[p2p-hackers] Stop Palladium and TCPA Now!

Zooko zooko at zooko.com
Mon Feb 3 12:56:01 UTC 2003

 Hal Finney writes:
> Are you being facetious here?


> What is the Treacherous Computing Platform
> Alliance and how does it differ from the Trusted Computing Platform
> Alliance?  Are you just calling them names?

Yes, I'm just calling them names.  It was RMS's idea AFAIK.  Likewise, he 
expands DRM as "Digital Restrictions Management", which I believe is a much less 
euphemistic term than the official one.

> If so, where do you get your information about what the TCPA will do?

Various sources such as Microsoft job postings, interviews, press releases, 
etc., plus simple reasoning about what strategy profit-seeking machines 
(corporations) will attempt in the current situation.

> Given this capability, why do they need to stop you from booting Linux
> as you claimed above?

That's a good point -- the TCPA hack can enforce Digital Restrictions Management 
without preventing you from booting a free operating system.  So inasmuch as 
that works, it lessens the profit motive to prevent alternative OSes, by instead 
constraining what the alternative OSes are capable of doing.

Xboxes prevent you from booting a free operating system because they are sold 
below cost.

One final profit motive might be simple competition: if Linux or another OS were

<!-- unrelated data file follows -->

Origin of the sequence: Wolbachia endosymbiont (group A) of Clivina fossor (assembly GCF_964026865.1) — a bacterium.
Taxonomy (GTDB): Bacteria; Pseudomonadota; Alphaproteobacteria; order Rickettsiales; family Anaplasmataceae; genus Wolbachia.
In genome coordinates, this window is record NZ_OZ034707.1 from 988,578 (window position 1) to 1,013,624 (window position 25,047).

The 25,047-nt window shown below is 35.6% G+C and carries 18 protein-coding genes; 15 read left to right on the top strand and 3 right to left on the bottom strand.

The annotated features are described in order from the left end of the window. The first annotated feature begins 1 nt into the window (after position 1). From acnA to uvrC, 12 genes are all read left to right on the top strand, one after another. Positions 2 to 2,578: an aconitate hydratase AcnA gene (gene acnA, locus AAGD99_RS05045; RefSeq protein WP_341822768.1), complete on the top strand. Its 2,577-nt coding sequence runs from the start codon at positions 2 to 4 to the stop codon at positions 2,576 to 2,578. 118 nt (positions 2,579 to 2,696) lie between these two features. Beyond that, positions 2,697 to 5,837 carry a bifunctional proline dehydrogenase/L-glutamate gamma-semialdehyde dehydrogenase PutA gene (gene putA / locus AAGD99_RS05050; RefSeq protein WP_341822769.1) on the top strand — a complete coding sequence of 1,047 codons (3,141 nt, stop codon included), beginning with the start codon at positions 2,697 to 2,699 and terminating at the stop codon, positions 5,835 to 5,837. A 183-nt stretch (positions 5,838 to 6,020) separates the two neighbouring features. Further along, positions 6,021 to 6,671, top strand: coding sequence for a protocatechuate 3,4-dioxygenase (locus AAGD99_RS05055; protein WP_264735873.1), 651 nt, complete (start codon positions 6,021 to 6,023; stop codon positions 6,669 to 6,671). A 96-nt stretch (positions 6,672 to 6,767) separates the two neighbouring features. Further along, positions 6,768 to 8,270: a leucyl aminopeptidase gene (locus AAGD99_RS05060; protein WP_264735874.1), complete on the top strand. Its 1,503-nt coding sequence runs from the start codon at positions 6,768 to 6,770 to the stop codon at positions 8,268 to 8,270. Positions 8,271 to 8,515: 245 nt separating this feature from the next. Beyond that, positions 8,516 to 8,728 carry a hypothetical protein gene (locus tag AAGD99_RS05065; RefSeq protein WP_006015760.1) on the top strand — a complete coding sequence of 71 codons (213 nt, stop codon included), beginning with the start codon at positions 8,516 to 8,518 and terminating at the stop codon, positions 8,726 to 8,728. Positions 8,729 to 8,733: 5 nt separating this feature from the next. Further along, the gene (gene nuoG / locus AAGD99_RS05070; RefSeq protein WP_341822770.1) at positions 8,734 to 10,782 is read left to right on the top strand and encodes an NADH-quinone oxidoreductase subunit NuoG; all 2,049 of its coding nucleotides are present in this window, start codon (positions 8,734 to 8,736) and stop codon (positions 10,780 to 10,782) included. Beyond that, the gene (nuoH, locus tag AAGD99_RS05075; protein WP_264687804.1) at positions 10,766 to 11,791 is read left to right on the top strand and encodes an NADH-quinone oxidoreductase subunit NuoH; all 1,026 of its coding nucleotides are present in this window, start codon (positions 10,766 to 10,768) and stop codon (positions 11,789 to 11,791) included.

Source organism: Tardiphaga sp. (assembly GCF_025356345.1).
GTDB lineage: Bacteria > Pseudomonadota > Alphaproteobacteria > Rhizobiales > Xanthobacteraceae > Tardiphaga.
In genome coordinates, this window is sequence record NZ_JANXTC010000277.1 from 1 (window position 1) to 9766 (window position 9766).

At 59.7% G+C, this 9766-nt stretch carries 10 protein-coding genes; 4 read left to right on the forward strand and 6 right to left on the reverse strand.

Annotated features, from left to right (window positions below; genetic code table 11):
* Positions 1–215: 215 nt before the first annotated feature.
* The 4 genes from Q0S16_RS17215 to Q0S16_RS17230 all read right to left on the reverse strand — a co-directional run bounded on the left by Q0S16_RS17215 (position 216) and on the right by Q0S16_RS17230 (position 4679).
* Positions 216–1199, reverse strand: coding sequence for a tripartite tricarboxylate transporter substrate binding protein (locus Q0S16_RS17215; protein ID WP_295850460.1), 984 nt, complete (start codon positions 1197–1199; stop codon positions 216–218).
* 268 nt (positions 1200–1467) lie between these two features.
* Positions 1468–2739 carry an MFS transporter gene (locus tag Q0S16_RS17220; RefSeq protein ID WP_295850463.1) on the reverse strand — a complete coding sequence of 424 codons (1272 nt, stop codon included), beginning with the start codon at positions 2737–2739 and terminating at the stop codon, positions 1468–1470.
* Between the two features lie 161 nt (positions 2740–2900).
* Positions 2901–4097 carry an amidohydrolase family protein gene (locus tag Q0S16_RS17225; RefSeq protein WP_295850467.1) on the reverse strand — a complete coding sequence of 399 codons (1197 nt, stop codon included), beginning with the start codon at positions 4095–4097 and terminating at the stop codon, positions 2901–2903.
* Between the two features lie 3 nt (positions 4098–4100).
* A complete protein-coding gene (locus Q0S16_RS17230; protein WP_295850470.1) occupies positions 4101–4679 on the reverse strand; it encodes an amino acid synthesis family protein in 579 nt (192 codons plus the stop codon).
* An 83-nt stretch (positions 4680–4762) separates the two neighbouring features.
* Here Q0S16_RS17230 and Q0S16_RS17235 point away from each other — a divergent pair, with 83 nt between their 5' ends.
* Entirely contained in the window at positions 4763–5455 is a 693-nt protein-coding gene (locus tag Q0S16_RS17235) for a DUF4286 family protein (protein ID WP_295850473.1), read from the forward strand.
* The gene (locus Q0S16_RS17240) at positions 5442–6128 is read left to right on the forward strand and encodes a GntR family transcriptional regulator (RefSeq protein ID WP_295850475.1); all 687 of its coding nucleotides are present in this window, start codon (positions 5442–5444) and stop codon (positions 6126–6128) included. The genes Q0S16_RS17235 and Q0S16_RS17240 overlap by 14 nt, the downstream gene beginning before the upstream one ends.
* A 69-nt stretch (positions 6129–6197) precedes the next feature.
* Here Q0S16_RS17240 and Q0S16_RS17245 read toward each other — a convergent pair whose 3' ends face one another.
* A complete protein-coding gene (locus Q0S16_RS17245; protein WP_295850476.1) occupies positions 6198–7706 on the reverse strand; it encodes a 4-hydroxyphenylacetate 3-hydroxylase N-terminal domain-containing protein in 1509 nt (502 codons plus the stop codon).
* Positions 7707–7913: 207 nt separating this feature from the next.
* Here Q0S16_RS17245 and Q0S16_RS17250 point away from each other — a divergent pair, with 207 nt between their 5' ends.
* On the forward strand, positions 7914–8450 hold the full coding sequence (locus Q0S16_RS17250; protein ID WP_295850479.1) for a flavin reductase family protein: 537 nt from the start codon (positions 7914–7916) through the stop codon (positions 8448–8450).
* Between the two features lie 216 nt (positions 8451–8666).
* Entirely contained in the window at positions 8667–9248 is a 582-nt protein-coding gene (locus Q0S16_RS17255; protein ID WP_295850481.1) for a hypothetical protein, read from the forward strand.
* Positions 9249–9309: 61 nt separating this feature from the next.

to sufficiently encroach on desktop sales of Windows then applying Xbox-like 
constraints to PC hardware might be worthwhile.  But there might be cheaper ways 
to achieve the same thing (such as managing OEM relationships).

But you (and Adam) make a very good point that the goal of the current TCPA spec 
is not to prevent booting of alternative OSes.  Rather it is to prevent that an 
alternative OS can use certain information after booting.

> And does this constitute "control [of] everything that you do with
> your computer"?  Or is there something worse?

Well, there are two prongs here: one is that if you run Windows, then Microsoft 
will have de facto control of everything that you do with your computer, and 
will use it for various profit-making purposes such as disabling competing 
software, forcing you to upgrade, preventing you from sharing content, etc.  The 
other prong is that if you *don't* run Windows, there will be less and less that 
you are able to do in terms of interacting with the rest of the world that does.

Currently we live in an exception from the big pattern -- a bubble in history, 
when I can send and receive e-mail and web pages with my mom even though she 
runs Windows and I run Linux.  This will become less and less possible in the 
future, as the web page that she views and the document tools that she uses (MS 
Word, Outlook) start emitting information which is cryptographically impossible 
for me to read.  (For example, because the information is encrypted with a 
public key whose private counterpart is embedded in my computer and only 
available if I boot Windows.)

I want to stress that this stuff is not future hypothetical stuff.  Windows 
Media Player 9 is now released.  It signals the sound card, if the sound card 
has the appropriate Digital Restrictions Management features built in, to 
prevent the user from recording the digital audio passed through it.  Many 
soundcards currently in the hands of consumers will obey this instruction.  None 
of them say so on the outside of the box.




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